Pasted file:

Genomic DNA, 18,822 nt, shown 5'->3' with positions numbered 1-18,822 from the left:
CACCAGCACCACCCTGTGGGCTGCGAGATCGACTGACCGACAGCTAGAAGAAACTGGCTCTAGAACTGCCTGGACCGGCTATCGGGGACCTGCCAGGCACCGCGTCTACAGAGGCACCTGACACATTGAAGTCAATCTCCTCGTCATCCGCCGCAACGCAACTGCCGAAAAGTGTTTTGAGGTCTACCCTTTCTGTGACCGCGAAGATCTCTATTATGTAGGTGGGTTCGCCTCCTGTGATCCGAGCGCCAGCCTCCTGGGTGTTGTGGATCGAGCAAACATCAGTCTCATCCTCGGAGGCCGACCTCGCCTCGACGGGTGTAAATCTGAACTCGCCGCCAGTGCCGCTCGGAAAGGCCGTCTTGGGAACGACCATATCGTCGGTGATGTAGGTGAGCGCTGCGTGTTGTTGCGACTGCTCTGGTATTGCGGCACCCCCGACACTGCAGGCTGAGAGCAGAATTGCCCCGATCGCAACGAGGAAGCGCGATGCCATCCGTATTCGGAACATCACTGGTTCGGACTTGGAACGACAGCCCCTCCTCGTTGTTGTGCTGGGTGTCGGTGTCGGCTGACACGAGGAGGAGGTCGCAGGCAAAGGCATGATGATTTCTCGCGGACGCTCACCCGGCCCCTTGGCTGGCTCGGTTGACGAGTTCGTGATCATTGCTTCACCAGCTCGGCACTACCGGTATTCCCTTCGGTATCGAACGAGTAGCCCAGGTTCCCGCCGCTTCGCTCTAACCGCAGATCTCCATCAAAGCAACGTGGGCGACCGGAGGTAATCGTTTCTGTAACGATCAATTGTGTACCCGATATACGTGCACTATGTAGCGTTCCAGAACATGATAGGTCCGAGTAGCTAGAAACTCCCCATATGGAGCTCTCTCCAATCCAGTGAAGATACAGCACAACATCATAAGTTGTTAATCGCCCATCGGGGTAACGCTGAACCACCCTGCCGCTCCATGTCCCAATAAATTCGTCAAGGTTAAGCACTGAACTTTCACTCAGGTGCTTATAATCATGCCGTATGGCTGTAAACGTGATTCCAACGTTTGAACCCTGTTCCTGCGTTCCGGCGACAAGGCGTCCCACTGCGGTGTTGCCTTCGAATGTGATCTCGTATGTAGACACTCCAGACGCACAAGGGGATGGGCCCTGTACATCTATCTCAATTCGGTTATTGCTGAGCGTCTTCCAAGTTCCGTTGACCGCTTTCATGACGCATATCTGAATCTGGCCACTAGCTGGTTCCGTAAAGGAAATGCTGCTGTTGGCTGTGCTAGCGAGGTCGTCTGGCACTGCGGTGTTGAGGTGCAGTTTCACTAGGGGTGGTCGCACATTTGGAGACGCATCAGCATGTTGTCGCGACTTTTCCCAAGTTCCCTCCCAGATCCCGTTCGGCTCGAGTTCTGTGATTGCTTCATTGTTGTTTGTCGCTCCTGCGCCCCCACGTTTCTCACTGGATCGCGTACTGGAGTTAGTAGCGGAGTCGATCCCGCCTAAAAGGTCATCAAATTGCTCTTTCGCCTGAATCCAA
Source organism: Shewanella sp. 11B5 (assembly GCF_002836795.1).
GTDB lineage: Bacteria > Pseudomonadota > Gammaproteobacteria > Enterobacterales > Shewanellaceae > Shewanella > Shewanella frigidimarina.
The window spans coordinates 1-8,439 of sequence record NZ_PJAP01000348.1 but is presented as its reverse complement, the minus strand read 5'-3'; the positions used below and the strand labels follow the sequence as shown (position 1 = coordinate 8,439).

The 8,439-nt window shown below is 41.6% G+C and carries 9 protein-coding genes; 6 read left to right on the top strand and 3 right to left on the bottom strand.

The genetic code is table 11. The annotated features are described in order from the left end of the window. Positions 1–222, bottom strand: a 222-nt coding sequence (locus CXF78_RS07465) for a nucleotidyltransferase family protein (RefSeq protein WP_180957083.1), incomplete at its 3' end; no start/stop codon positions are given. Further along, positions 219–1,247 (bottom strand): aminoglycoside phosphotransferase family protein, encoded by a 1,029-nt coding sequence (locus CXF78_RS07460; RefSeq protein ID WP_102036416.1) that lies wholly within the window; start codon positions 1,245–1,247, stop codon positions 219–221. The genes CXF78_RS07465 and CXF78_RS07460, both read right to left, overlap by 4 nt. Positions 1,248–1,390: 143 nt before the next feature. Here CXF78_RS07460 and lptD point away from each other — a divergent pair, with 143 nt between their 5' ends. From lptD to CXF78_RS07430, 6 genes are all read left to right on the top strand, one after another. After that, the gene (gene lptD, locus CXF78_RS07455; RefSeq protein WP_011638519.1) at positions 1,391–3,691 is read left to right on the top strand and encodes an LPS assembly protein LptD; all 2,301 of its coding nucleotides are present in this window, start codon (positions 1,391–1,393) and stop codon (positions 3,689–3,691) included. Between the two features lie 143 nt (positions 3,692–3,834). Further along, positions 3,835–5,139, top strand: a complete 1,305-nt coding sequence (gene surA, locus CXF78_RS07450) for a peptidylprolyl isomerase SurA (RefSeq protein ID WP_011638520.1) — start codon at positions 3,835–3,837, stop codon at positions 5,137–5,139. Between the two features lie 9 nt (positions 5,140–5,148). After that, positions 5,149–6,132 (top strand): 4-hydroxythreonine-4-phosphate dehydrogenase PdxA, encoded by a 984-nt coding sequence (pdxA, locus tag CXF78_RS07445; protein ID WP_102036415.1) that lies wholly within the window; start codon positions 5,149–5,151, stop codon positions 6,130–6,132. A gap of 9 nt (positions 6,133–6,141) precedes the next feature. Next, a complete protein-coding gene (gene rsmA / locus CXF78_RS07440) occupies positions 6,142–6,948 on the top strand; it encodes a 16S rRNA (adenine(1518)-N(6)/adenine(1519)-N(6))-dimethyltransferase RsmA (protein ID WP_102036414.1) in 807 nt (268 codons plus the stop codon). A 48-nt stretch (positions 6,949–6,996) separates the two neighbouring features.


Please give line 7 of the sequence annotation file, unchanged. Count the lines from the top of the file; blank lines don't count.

The genetic code is table 11. The annotated features are described in order from the left end of the window. Positions 1–222, bottom strand: a 222-nt coding sequence (locus CXF78_RS07465) for a nucleotidyltransferase family protein (RefSeq protein WP_180957083.1), incomplete at its 3' end; no start/stop codon positions are given. Further along, positions 219–1,247 (bottom strand): aminoglycoside phosphotransferase family protein, encoded by a 1,029-nt coding sequence (locus CXF78_RS07460; RefSeq protein ID WP_102036416.1) that lies wholly within the window; start codon positions 1,245–1,247, stop codon positions 219–221. The genes CXF78_RS07465 and CXF78_RS07460, both read right to left, overlap by 4 nt. Positions 1,248–1,390: 143 nt before the next feature. Here CXF78_RS07460 and lptD point away from each other — a divergent pair, with 143 nt between their 5' ends. From lptD to CXF78_RS07430, 6 genes are all read left to right on the top strand, one after another. After that, the gene (gene lptD, locus CXF78_RS07455; RefSeq protein WP_011638519.1) at positions 1,391–3,691 is read left to right on the top strand and encodes an LPS assembly protein LptD; all 2,301 of its coding nucleotides are present in this window, start codon (positions 1,391–1,393) and stop codon (positions 3,689–3,691) included. Between the two features lie 143 nt (positions 3,692–3,834). Further along, positions 3,835–5,139, top strand: a complete 1,305-nt coding sequence (gene surA, locus CXF78_RS07450) for a peptidylprolyl isomerase SurA (RefSeq protein ID WP_011638520.1) — start codon at positions 3,835–3,837, stop codon at positions 5,137–5,139. Between the two features lie 9 nt (positions 5,140–5,148). After that, positions 5,149–6,132 (top strand): 4-hydroxythreonine-4-phosphate dehydrogenase PdxA, encoded by a 984-nt coding sequence (pdxA, locus tag CXF78_RS07445; protein ID WP_102036415.1) that lies wholly within the window; start codon positions 5,149–5,151, stop codon positions 6,130–6,132. A gap of 9 nt (positions 6,133–6,141) precedes the next feature. Next, a complete protein-coding gene (gene rsmA / locus CXF78_RS07440) occupies positions 6,142–6,948 on the top strand; it encodes a 16S rRNA (adenine(1518)-N(6)/adenine(1519)-N(6))-dimethyltransferase RsmA (protein ID WP_102036414.1) in 807 nt (268 codons plus the stop codon). A 48-nt stretch (positions 6,949–6,996) separates the two neighbouring features.